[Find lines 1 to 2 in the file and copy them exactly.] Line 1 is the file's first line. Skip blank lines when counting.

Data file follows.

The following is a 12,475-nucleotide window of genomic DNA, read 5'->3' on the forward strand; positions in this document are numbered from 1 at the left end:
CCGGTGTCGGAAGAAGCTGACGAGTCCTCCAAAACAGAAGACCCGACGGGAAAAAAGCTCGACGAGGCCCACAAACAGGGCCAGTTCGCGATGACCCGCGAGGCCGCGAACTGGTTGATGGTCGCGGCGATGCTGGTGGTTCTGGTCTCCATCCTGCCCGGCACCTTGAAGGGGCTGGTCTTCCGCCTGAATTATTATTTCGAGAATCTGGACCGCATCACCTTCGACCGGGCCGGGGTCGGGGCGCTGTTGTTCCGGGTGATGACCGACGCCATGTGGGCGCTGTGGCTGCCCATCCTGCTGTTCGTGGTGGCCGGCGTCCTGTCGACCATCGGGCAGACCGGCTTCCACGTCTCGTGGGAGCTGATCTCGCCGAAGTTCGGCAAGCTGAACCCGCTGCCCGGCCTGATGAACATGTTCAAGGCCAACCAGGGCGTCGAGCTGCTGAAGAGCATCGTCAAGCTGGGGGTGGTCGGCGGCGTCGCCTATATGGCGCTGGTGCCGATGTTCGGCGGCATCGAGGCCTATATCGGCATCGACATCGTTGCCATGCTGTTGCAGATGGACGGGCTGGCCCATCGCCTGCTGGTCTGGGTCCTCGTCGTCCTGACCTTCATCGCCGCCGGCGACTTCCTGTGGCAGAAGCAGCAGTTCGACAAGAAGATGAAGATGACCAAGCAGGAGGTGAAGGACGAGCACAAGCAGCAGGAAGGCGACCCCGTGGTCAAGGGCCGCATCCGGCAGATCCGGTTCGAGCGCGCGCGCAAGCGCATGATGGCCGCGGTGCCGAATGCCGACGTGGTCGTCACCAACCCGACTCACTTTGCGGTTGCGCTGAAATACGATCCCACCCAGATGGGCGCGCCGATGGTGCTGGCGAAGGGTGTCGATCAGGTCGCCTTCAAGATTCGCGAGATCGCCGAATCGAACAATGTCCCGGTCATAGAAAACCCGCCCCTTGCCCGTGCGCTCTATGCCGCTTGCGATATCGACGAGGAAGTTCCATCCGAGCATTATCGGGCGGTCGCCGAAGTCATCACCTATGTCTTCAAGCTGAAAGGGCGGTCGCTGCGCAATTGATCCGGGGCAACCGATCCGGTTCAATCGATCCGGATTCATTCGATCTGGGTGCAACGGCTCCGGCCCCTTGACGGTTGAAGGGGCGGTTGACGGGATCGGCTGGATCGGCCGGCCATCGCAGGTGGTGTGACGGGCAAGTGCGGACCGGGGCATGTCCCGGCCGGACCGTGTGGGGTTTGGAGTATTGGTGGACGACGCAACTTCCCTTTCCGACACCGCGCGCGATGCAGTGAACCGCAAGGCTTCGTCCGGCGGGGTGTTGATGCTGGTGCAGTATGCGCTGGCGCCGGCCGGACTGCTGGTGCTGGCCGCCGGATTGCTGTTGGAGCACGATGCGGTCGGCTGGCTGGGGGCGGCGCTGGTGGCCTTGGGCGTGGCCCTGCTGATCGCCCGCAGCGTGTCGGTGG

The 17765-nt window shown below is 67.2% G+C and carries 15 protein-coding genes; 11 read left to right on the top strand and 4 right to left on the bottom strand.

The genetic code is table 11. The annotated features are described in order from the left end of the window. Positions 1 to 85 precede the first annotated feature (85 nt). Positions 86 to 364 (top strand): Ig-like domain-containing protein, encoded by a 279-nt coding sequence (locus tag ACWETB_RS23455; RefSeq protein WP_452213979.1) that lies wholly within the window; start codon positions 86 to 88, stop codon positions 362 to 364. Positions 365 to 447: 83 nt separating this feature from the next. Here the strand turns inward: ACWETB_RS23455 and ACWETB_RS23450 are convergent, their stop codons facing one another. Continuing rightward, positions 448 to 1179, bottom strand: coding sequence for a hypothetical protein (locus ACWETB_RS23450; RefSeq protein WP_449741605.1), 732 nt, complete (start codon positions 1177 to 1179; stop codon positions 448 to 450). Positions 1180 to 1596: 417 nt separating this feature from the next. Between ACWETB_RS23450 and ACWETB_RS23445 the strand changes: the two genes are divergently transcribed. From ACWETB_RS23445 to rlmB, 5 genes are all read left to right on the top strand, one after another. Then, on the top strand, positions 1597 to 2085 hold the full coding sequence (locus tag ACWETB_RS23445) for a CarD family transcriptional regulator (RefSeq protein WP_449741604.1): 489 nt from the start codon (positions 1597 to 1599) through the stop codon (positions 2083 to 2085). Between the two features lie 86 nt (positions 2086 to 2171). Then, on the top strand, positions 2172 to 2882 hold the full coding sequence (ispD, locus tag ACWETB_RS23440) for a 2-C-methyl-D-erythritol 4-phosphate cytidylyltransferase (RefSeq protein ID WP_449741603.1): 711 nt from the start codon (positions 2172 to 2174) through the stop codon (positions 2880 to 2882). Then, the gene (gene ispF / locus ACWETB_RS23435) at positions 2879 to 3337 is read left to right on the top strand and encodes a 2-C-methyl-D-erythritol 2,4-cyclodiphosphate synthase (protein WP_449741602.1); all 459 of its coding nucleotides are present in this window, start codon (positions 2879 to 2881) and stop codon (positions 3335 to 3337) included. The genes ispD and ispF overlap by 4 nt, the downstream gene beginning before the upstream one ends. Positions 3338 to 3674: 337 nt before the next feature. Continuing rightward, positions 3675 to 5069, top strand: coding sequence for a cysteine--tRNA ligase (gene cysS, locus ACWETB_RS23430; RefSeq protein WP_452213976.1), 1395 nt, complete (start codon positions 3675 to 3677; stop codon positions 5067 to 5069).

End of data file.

The following is a 12,475-nucleotide window of genomic DNA, read 5'->3' on the forward strand; positions in this document are numbered from 1 at the left end:
CCGGTGTCGGAAGAAGCTGACGAGTCCTCCAAAACAGAAGACCCGACGGGAAAAAAGCTCGACGAGGCCCACAAACAGGGCCAGTTCGCGATGACCCGCGAGGCCGCGAACTGGTTGATGGTCGCGGCGATGCTGGTGGTTCTGGTCTCCATCCTGCCCGGCACCTTGAAGGGGCTGGTCTTCCGCCTGAATTATTATTTCGAGAATCTGGACCGCATCACCTTCGACCGGGCCGGGGTCGGGGCGCTGTTGTTCCGGGTGATGACCGACGCCATGTGGGCGCTGTGGCTGCCCATCCTGCTGTTCGTGGTGGCCGGCGTCCTGTCGACCATCGGGCAGACCGGCTTCCACGTCTCGTGGGAGCTGATCTCGCCGAAGTTCGGCAAGCTGAACCCGCTGCCCGGCCTGATGAACATGTTCAAGGCCAACCAGGGCGTCGAGCTGCTGAAGAGCATCGTCAAGCTGGGGGTGGTCGGCGGCGTCGCCTATATGGCGCTGGTGCCGATGTTCGGCGGCATCGAGGCCTATATCGGCATCGACATCGTTGCCATGCTGTTGCAGATGGACGGGCTGGCCCATCGCCTGCTGGTCTGGGTCCTCGTCGTCCTGACCTTCATCGCCGCCGGCGACTTCCTGTGGCAGAAGCAGCAGTTCGACAAGAAGATGAAGATGACCAAGCAGGAGGTGAAGGACGAGCACAAGCAGCAGGAAGGCGACCCCGTGGTCAAGGGCCGCATCCGGCAGATCCGGTTCGAGCGCGCGCGCAAGCGCATGATGGCCGCGGTGCCGAATGCCGACGTGGTCGTCACCAACCCGACTCACTTTGCGGTTGCGCTGAAATACGATCCCACCCAGATGGGCGCGCCGATGGTGCTGGCGAAGGGTGTCGATCAGGTCGCCTTCAAGATTCGCGAGATCGCCGAATCGAACAATGTCCCGGTCATAGAAAACCCGCCCCTTGCCCGTGCGCTCTATGCCGCTTGCGATATCGACGAGGAAGTTCCATCCGAGCATTATCGGGCGGTCGCCGAAGTCATCACCTATGTCTTCAAGCTGAAAGGGCGGTCGCTGCGCAATTGATCCGGGGCAACCGATCCGGTTCAATCGATCCGGATTCATTCGATCTGGGTGCAACGGCTCCGGCCCCTTGACGGTTGAAGGGGCGGTTGACGGGATCGGCTGGATCGGCCGGCCATCGCAGGTGGTGTGACGGGCAAGTGCGGACCGGGGCATGTCCCGGCCGGACCGTGTGGGGTTTGGAGTATTGGTGGACGACGCAACTTCCCTTTCCGACACCGCGCGCGATGCAGTGAACCGCAAGGCTTCGTCCGGCGGGGTGTTGATGCTGGTGCAGTATGCGCTGGCGCCGGCCGGACTGCTGGTGCTGGCCGCCGGATTGCTGTTGGAGCACGATGCGGTCGGCTGGCTGGGGGCGGCGCTGGTGGCCTTGGGCGTGGCCCTGCTGATCGCCCGCAGCGTGTCGGTGG